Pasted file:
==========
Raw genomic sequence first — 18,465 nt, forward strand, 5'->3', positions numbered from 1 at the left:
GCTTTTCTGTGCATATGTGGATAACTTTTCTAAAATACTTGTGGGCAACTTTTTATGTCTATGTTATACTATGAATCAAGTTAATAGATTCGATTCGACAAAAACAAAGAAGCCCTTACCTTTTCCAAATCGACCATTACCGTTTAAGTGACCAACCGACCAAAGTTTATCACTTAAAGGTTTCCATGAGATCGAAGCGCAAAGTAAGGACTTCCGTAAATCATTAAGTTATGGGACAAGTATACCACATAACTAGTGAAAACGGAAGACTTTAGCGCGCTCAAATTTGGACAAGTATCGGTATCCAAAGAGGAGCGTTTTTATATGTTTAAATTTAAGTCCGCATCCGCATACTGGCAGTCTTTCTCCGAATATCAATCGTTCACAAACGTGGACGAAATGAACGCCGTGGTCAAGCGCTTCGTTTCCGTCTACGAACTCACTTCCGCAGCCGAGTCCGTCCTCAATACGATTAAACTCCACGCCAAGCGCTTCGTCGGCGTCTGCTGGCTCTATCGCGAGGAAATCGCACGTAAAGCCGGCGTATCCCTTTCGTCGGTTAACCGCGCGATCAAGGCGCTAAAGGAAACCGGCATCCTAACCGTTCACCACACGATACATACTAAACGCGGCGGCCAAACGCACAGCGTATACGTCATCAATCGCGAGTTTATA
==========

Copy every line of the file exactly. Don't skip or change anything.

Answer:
Raw genomic sequence first — 18,465 nt, forward strand, 5'->3', positions numbered from 1 at the left:
GCTTTTCTGTGCATATGTGGATAACTTTTCTAAAATACTTGTGGGCAACTTTTTATGTCTATGTTATACTATGAATCAAGTTAATAGATTCGATTCGACAAAAACAAAGAAGCCCTTACCTTTTCCAAATCGACCATTACCGTTTAAGTGACCAACCGACCAAAGTTTATCACTTAAAGGTTTCCATGAGATCGAAGCGCAAAGTAAGGACTTCCGTAAATCATTAAGTTATGGGACAAGTATACCACATAACTAGTGAAAACGGAAGACTTTAGCGCGCTCAAATTTGGACAAGTATCGGTATCCAAAGAGGAGCGTTTTTATATGTTTAAATTTAAGTCCGCATCCGCATACTGGCAGTCTTTCTCCGAATATCAATCGTTCACAAACGTGGACGAAATGAACGCCGTGGTCAAGCGCTTCGTTTCCGTCTACGAACTCACTTCCGCAGCCGAGTCCGTCCTCAATACGATTAAACTCCACGCCAAGCGCTTCGTCGGCGTCTGCTGGCTCTATCGCGAGGAAATCGCACGTAAAGCCGGCGTATCCCTTTCGTCGGTTAACCGCGCGATCAAGGCGCTAAAGGAAACCGGCATCCTAACCGTTCACCACACGATACATACTAAACGCGGCGGCCAAACGCACAGCGTATACGTCATCAATCGCGAGTTTATA